Fonts and water features

I am aware that fonts in churches are receiving more attention, and this is to be welcomed. Baptism is an important rite and sacrament and a clean, well attended font helps emphasise this importance. Many people revisit the church where they were baptised and appreciate the font being in good order.

However, I find rather curious the appearance of what could light heartedly be called ‘water features’ in fonts. These are devices with a small motor introduced to create a spray of water or a small fountain, rather like one finds in some garden centres.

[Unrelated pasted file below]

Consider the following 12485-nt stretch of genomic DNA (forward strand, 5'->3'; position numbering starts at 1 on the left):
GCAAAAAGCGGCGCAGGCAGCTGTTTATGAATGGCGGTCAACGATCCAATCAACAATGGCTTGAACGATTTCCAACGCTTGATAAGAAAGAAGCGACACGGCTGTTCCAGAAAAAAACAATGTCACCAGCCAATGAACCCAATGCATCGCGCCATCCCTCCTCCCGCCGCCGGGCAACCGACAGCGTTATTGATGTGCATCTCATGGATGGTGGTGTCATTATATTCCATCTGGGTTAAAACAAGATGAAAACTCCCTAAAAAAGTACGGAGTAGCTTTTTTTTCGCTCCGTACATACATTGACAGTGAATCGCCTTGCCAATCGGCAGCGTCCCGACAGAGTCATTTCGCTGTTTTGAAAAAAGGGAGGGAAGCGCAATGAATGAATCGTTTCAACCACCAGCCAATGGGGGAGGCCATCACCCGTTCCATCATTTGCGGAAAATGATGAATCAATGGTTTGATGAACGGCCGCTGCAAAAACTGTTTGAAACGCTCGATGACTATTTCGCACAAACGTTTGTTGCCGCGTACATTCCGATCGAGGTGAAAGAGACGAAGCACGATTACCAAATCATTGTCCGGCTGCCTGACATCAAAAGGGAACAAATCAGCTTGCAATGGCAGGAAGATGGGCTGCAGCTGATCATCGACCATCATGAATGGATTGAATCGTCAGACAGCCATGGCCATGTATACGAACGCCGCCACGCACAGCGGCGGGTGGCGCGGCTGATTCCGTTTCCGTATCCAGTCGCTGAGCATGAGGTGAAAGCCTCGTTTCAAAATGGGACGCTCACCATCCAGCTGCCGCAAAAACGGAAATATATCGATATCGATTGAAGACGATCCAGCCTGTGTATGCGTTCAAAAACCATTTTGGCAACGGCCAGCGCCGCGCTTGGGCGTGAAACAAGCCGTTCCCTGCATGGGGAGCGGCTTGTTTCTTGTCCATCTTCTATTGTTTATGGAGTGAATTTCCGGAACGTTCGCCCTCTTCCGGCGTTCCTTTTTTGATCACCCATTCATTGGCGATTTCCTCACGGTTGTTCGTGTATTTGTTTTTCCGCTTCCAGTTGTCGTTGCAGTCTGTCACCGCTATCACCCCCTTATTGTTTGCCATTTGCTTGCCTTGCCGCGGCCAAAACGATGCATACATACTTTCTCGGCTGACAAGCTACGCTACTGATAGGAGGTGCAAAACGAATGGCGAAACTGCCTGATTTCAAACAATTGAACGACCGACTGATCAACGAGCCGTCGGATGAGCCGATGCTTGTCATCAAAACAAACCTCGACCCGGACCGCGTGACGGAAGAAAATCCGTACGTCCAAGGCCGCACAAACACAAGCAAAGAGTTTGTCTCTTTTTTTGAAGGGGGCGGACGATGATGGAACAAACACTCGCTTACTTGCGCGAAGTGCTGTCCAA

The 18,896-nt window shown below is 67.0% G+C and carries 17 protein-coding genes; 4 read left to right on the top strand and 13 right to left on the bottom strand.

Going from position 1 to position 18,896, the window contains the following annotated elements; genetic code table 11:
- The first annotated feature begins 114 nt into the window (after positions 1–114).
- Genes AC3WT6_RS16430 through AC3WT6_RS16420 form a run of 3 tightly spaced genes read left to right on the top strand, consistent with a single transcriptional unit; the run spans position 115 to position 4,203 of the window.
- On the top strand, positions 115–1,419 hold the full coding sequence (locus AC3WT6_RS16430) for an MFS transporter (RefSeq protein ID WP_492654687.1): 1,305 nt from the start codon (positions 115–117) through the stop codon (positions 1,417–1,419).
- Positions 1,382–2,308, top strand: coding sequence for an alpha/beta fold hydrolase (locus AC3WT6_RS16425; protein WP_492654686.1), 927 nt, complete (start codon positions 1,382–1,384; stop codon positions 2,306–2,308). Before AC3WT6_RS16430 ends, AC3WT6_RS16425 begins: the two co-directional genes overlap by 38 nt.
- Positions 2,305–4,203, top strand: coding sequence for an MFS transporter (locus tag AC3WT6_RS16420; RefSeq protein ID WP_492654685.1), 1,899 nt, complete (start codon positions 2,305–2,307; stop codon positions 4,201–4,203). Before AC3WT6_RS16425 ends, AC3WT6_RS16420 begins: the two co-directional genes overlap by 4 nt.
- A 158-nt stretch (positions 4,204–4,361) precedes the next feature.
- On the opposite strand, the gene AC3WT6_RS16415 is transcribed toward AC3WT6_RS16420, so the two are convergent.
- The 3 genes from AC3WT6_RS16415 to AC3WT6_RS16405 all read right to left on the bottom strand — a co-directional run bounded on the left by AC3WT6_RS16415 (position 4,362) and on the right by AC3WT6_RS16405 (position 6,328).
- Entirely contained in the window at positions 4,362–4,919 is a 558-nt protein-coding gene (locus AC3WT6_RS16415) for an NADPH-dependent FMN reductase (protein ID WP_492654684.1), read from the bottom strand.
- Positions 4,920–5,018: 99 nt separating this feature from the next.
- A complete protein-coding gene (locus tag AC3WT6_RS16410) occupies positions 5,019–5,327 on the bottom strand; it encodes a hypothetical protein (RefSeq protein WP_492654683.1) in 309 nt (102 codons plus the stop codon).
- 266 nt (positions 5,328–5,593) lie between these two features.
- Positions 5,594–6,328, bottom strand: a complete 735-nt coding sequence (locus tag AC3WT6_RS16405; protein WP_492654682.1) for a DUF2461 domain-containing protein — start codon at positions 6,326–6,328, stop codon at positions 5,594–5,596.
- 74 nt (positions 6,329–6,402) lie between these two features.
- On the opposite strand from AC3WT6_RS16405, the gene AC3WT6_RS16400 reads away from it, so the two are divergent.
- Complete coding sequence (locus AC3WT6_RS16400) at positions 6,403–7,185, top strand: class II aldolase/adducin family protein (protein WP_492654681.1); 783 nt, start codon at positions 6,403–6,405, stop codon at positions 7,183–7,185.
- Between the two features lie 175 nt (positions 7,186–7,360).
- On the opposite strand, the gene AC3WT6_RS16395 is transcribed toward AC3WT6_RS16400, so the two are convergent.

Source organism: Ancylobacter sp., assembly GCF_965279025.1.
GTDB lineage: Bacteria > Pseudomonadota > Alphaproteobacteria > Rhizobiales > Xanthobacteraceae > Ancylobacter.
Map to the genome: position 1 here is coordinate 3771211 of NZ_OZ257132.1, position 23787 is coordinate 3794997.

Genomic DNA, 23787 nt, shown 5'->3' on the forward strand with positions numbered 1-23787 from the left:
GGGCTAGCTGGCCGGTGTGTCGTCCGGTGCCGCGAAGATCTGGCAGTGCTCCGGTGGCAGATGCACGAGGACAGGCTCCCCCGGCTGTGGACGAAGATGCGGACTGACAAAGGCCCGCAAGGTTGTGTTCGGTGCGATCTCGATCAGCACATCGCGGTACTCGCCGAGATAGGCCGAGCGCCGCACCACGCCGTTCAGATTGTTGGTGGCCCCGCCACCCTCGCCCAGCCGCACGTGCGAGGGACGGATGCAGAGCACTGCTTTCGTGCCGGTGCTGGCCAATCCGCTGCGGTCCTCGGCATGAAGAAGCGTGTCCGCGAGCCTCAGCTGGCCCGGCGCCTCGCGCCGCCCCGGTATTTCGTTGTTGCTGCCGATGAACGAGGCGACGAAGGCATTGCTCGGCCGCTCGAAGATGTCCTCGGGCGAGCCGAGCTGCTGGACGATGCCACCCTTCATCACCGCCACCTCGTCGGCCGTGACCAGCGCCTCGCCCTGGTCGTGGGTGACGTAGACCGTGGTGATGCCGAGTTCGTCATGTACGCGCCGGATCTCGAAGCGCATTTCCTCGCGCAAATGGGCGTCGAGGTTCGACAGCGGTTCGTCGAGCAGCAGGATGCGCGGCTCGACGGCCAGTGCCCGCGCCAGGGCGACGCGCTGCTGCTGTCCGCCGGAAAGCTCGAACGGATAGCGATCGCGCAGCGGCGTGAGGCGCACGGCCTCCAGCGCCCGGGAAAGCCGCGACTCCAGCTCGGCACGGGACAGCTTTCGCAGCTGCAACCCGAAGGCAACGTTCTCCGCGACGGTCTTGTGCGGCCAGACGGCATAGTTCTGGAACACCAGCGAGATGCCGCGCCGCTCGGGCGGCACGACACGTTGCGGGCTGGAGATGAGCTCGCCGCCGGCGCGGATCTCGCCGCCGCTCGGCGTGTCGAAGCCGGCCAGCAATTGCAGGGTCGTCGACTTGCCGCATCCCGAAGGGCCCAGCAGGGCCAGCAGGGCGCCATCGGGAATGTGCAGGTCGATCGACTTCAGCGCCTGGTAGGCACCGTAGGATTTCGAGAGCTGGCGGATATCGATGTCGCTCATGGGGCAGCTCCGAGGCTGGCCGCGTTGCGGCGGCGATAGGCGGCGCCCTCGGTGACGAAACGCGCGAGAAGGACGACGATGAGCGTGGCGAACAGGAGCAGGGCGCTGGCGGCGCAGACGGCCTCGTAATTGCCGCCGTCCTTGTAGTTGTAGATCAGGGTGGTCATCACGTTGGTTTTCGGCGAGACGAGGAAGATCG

Such a feature has now been introduced to the font in Ely Cathedral. It is a small device which makes water flow, and, frankly, does not add to the dignity of the font. It is ugly and incongruent. It would be interesting to know the rationale behind its introduction. Surely flowers and lit candles close to the fiont, and the font simply standing with fresh water in it would be more appropriate and fitting. I was pleased to discover I am not alone in my dislike of Ely Cathedral’s water feature in the font – a senior member of the clergy described it in my hearing as “totally naff.”



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